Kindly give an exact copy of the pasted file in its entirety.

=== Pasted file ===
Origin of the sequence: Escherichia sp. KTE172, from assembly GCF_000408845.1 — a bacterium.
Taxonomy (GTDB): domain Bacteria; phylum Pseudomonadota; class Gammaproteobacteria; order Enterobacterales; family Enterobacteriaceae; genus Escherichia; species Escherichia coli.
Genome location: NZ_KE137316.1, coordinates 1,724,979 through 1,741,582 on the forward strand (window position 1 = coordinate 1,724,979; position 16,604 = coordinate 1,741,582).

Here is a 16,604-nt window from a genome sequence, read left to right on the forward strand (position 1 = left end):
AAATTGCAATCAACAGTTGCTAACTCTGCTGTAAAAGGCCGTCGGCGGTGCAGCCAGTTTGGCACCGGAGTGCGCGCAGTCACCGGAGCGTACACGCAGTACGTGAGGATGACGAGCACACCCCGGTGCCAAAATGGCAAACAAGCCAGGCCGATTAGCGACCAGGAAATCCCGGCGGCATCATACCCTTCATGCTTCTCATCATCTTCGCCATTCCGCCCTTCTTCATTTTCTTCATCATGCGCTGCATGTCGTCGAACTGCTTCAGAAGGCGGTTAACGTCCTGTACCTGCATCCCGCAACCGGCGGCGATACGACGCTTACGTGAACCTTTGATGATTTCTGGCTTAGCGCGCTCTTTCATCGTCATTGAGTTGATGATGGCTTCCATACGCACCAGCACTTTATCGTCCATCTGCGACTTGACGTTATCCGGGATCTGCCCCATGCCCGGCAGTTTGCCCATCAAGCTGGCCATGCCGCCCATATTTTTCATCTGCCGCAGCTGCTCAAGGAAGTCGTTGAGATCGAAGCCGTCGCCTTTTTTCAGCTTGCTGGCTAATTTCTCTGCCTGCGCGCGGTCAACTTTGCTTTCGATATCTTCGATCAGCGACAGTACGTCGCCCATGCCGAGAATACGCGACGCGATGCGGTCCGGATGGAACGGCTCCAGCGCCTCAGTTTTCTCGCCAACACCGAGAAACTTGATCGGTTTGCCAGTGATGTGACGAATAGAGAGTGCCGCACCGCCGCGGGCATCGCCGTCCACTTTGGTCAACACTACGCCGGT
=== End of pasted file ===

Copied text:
Origin of the sequence: Escherichia sp. KTE172, from assembly GCF_000408845.1 — a bacterium.
Taxonomy (GTDB): domain Bacteria; phylum Pseudomonadota; class Gammaproteobacteria; order Enterobacterales; family Enterobacteriaceae; genus Escherichia; species Escherichia coli.
Genome location: NZ_KE137316.1, coordinates 1,724,979 through 1,741,582 on the forward strand (window position 1 = coordinate 1,724,979; position 16,604 = coordinate 1,741,582).

Here is a 16,604-nt window from a genome sequence, read left to right on the forward strand (position 1 = left end):
AAATTGCAATCAACAGTTGCTAACTCTGCTGTAAAAGGCCGTCGGCGGTGCAGCCAGTTTGGCACCGGAGTGCGCGCAGTCACCGGAGCGTACACGCAGTACGTGAGGATGACGAGCACACCCCGGTGCCAAAATGGCAAACAAGCCAGGCCGATTAGCGACCAGGAAATCCCGGCGGCATCATACCCTTCATGCTTCTCATCATCTTCGCCATTCCGCCCTTCTTCATTTTCTTCATCATGCGCTGCATGTCGTCGAACTGCTTCAGAAGGCGGTTAACGTCCTGTACCTGCATCCCGCAACCGGCGGCGATACGACGCTTACGTGAACCTTTGATGATTTCTGGCTTAGCGCGCTCTTTCATCGTCATTGAGTTGATGATGGCTTCCATACGCACCAGCACTTTATCGTCCATCTGCGACTTGACGTTATCCGGGATCTGCCCCATGCCCGGCAGTTTGCCCATCAAGCTGGCCATGCCGCCCATATTTTTCATCTGCCGCAGCTGCTCAAGGAAGTCGTTGAGATCGAAGCCGTCGCCTTTTTTCAGCTTGCTGGCTAATTTCTCTGCCTGCGCGCGGTCAACTTTGCTTTCGATATCTTCGATCAGCGACAGTACGTCGCCCATGCCGAGAATACGCGACGCGATGCGGTCCGGATGGAACGGCTCCAGCGCCTCAGTTTTCTCGCCAACACCGAGAAACTTGATCGGTTTGCCAGTGATGTGACGAATAGAGAGTGCCGCACCGCCGCGGGCATCGCCGTCCACTTTGGTCAACACTACGCCGGT